What are the modern rules of accounting?

Accountancy is done in 2 different ways: traditional and modern. The traditional accounting style classifies all business accounts into 3 main types i.e. Real, Personal & Nominal. Whereas the modern rules of accounting classify all accounts into 6 different types i.e. Asset, Liability, Capital, Revenue, Expense & Drawings.

What is GAAP (Generally Accepted Accounting Principles)?

GAAP (Generally Accepted Accounting Principles) is a collection of accounting rules and standards for financial reporting that are commonly followed. It deals with definitions of concepts and principles and industry-specific rules. The aim of GAAP is to ensure that financial reporting is transparent and consistent.

How to identify the types of accounts in accounting?

Many CA aspirants get mixed up in the types of accounts and how to differentiate one from another. We give you an easy way to identify the accounts: 

Real account − related to assets and liabilities; it does not include people accounts. These accounts carry forward every year.
Personal account − is related to individuals, firms and associations accounts.
Nominal account − Related to  all income, expenses, losses and gains accounts.

What are the examples of Personal Account?

Examples of personal accounts include accounts of  customers, vendors, salary accounts of employees of an organisation, drawings and capital accounts of owners of a firm, etc.

Which rule applies to Nominal accounts?

The rule of accounting that applies to Nominal accounts is to debit the account if your business has incurred an expense or loss. Credit the account if your business has to show an income or gain.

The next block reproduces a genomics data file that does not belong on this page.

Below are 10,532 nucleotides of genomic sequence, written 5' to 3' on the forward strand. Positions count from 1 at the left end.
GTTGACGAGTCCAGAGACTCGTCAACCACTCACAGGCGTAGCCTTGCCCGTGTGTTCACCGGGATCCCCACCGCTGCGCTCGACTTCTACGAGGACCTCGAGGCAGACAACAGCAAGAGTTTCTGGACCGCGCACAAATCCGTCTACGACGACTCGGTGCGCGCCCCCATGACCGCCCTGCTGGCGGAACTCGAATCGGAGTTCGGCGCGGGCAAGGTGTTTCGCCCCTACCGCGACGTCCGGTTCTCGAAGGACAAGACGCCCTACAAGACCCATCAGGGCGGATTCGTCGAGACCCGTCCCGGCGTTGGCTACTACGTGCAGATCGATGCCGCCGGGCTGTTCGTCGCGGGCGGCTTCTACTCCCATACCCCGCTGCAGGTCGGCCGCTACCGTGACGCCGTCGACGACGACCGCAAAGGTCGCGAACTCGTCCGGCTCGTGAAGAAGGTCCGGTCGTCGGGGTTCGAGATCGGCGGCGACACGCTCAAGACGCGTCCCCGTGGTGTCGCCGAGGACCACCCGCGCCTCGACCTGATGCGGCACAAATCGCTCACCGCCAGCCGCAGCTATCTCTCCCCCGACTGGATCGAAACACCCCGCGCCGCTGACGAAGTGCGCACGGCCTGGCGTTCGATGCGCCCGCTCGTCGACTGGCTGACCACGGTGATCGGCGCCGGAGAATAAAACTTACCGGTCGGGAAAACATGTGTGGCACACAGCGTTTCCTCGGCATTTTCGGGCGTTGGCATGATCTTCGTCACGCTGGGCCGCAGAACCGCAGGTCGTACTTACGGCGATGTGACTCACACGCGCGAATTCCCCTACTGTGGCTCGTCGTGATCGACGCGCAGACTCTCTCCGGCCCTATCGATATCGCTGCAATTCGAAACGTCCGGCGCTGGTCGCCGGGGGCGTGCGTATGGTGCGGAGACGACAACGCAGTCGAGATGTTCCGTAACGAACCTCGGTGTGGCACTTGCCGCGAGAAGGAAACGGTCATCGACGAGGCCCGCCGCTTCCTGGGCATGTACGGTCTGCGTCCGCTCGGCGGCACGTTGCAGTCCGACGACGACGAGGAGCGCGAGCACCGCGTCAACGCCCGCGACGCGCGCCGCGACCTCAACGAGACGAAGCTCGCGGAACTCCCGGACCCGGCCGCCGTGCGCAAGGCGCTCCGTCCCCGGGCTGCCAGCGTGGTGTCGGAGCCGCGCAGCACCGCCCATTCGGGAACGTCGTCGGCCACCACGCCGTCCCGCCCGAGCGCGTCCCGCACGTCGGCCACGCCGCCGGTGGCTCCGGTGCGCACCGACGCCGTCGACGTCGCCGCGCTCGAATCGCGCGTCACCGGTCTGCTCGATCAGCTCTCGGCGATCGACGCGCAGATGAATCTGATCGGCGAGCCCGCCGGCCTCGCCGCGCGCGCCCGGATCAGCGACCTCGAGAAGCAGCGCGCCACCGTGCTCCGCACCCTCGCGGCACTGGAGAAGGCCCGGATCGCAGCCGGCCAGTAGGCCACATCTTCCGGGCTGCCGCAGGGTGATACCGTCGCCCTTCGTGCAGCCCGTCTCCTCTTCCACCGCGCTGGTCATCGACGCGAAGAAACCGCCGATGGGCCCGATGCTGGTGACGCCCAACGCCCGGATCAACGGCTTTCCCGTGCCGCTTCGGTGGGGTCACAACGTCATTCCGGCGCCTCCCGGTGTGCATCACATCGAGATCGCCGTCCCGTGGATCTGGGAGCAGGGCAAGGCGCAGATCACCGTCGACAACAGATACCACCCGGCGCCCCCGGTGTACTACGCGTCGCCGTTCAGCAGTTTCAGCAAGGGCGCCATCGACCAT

Which rule applies to Real accounts?

The golden rule for real accounts is simple you debit what comes in and credit what goes out.

Which rule applies to Personal accounts?

The golden rule that applies to Personal account is that you debit the receiver, and credit the giver. It means when someone gives something to an organisation, it becomes an inflow and the giver has to be credited in the account books. At the same time, the receiver must be debited.

Do we have to Debit the receiver and Credit the giver in Accounting?

This rule comes into play in handling the personal account. By debit, the receiver means the person receiving goods on credit will be debited, and the person giving will be credited. Suppose you purchased goods worth $3000 from XYZ Company. In your accountancy records, you have to debit your Purchase Account and credit the XYZ Company. The giver, XYZ Company, is providing goods, so you have to credit XYZ  Company. After that, you need to debit the receiver, which is your Purchase Account.

Would a sales or purchases account be considered a real or a nominal account?

Both the sales and purchase accounts are nominal accounts. Sales is a Nominal account. It relates to incomes and gains of business. The purchases account records the inventory purchases of a business. It is a general ledger account.